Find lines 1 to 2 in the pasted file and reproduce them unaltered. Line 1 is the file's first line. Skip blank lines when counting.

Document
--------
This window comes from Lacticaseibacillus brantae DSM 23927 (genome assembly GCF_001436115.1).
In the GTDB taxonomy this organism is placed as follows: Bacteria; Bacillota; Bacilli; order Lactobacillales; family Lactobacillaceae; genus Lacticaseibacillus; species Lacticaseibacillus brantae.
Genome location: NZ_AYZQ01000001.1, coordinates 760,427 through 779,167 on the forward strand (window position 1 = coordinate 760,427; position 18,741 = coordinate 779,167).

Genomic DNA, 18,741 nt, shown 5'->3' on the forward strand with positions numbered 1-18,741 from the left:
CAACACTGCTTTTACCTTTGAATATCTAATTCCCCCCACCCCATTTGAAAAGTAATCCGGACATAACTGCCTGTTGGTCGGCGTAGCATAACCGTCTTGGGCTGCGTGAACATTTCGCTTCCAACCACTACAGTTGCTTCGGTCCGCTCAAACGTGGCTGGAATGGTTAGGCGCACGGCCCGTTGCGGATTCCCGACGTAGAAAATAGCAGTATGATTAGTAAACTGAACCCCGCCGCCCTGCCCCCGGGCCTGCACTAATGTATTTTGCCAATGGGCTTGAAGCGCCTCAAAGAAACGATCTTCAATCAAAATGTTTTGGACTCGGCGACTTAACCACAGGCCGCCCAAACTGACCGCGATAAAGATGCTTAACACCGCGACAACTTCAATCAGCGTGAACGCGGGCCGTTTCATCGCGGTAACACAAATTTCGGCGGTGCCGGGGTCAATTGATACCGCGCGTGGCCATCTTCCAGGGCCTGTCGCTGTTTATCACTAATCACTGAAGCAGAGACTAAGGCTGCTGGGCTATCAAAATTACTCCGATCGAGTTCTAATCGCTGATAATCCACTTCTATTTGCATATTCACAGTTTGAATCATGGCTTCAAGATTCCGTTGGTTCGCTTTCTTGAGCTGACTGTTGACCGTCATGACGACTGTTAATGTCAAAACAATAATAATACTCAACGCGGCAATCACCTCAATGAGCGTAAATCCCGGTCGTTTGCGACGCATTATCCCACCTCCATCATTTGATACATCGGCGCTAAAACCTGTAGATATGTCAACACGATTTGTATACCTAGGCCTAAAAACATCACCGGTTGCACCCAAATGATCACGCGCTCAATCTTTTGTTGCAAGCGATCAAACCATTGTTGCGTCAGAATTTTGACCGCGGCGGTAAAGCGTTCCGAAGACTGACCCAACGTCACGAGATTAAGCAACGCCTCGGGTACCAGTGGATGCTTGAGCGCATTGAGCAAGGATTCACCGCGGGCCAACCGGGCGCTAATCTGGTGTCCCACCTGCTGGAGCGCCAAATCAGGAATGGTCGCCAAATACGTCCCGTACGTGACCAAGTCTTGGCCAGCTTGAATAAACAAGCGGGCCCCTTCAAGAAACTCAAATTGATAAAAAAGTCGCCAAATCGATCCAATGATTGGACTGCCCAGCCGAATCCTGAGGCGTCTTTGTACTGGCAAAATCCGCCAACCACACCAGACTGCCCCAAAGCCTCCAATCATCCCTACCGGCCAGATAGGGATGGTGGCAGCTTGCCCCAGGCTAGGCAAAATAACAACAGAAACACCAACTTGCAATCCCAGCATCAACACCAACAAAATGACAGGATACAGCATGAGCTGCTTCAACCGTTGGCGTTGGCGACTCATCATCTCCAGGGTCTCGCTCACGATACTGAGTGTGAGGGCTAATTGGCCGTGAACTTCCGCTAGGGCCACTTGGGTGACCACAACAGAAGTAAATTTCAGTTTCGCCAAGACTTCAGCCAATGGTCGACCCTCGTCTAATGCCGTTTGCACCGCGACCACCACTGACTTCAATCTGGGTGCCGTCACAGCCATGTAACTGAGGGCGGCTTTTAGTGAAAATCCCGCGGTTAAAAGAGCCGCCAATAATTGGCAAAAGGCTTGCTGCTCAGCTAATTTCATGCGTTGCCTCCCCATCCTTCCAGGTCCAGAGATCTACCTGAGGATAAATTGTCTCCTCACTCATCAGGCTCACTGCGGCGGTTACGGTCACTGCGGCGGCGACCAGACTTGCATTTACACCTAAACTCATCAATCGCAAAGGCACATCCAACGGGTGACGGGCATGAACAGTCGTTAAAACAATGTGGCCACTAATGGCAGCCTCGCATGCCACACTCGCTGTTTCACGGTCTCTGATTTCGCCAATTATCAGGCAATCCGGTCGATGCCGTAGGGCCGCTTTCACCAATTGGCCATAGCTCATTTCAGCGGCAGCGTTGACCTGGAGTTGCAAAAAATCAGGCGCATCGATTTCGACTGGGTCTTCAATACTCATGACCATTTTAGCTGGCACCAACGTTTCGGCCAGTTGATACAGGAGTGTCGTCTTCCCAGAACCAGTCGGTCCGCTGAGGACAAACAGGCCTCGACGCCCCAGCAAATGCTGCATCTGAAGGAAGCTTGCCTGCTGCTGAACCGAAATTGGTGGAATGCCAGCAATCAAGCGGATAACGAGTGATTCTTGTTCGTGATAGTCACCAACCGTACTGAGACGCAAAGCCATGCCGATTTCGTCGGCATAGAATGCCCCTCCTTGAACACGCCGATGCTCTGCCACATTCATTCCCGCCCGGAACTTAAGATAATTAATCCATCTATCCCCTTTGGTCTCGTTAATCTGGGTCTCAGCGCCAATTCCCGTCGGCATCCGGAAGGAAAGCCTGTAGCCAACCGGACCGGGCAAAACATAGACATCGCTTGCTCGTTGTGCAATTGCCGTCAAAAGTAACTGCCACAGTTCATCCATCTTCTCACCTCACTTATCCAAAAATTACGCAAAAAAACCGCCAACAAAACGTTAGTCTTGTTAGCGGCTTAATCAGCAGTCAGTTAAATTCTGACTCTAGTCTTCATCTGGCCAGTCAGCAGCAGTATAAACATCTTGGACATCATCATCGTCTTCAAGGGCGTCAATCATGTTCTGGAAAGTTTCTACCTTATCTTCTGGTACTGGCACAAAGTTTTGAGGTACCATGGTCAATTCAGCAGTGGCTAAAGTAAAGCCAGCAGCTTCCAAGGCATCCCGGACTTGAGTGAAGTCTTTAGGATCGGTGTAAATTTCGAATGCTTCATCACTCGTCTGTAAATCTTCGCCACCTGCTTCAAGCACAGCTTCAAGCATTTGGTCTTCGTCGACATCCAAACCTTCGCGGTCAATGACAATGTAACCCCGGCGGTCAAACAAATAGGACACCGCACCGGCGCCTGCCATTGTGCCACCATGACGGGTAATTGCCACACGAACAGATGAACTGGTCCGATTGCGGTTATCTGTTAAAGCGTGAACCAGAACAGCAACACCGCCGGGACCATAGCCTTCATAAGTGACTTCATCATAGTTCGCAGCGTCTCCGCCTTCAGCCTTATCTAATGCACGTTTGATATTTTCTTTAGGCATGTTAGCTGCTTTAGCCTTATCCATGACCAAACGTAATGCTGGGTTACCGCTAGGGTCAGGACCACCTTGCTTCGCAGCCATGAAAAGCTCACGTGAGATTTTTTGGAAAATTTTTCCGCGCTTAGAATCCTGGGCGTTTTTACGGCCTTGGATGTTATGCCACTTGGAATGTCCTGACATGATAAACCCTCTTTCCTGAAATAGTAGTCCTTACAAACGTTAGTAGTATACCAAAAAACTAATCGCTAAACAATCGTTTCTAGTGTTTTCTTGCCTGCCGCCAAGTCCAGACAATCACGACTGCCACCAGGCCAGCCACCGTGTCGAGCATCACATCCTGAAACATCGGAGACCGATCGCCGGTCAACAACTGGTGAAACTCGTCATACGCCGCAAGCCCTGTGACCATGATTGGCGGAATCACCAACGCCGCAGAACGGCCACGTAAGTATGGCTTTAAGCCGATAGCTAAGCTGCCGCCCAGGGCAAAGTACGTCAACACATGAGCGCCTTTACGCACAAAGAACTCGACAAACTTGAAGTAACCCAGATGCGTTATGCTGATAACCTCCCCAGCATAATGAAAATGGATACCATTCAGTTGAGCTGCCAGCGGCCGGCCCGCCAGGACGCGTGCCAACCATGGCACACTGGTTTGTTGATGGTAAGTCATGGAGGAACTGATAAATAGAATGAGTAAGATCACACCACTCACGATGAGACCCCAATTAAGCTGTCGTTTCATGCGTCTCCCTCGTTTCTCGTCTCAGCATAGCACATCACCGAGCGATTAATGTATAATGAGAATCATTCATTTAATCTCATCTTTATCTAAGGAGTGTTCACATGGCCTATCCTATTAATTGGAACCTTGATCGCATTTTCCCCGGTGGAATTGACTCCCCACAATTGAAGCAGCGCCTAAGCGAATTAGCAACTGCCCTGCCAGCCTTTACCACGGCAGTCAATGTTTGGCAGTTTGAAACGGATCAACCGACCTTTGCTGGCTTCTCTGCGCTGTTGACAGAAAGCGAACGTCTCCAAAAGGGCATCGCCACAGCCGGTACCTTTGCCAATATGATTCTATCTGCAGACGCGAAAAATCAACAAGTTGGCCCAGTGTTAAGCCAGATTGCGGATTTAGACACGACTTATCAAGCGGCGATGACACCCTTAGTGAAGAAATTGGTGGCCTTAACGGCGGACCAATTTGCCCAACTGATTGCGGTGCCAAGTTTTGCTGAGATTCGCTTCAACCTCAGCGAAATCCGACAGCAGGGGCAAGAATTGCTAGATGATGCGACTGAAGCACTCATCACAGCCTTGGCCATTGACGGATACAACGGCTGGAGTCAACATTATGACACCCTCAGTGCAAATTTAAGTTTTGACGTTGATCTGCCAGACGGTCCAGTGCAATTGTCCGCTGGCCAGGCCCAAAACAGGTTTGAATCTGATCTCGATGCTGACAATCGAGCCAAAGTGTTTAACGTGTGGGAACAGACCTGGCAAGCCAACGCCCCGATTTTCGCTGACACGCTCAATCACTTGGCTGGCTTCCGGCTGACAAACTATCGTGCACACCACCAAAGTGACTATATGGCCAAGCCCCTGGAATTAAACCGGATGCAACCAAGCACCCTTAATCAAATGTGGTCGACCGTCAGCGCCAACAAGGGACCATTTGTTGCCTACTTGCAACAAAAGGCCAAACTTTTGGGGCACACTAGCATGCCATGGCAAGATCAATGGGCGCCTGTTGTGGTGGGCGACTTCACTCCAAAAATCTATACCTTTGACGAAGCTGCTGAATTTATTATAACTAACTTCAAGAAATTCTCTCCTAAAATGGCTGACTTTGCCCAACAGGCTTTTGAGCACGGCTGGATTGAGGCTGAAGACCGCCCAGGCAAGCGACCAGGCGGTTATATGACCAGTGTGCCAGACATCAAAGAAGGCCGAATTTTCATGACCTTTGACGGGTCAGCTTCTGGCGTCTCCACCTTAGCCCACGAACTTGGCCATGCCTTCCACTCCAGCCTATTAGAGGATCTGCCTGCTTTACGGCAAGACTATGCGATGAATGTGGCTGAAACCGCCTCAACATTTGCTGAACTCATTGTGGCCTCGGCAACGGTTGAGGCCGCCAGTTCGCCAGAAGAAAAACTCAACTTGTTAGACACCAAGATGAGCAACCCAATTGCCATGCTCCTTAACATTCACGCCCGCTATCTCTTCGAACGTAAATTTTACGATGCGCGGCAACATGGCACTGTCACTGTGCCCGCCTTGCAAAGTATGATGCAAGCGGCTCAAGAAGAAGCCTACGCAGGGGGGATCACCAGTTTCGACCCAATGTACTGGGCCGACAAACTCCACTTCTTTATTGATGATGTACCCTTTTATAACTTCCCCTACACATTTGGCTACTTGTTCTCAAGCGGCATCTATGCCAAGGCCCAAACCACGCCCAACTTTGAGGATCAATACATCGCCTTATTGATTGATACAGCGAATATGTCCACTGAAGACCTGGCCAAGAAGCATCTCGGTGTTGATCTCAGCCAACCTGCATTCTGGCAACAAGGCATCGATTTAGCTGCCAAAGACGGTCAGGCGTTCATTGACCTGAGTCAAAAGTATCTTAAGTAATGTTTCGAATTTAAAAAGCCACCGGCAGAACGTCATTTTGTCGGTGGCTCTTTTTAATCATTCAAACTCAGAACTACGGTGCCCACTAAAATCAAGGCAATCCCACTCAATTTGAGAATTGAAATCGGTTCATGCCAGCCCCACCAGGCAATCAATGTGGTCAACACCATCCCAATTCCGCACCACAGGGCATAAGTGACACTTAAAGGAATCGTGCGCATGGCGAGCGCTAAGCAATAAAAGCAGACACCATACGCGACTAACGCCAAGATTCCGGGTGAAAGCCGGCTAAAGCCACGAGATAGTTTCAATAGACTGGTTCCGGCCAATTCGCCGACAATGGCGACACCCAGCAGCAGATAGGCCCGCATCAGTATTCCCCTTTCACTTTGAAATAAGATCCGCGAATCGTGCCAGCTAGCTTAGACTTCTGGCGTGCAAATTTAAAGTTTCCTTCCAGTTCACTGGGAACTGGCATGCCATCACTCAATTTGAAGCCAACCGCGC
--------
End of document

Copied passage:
This window comes from Lacticaseibacillus brantae DSM 23927 (genome assembly GCF_001436115.1).
In the GTDB taxonomy this organism is placed as follows: Bacteria; Bacillota; Bacilli; order Lactobacillales; family Lactobacillaceae; genus Lacticaseibacillus; species Lacticaseibacillus brantae.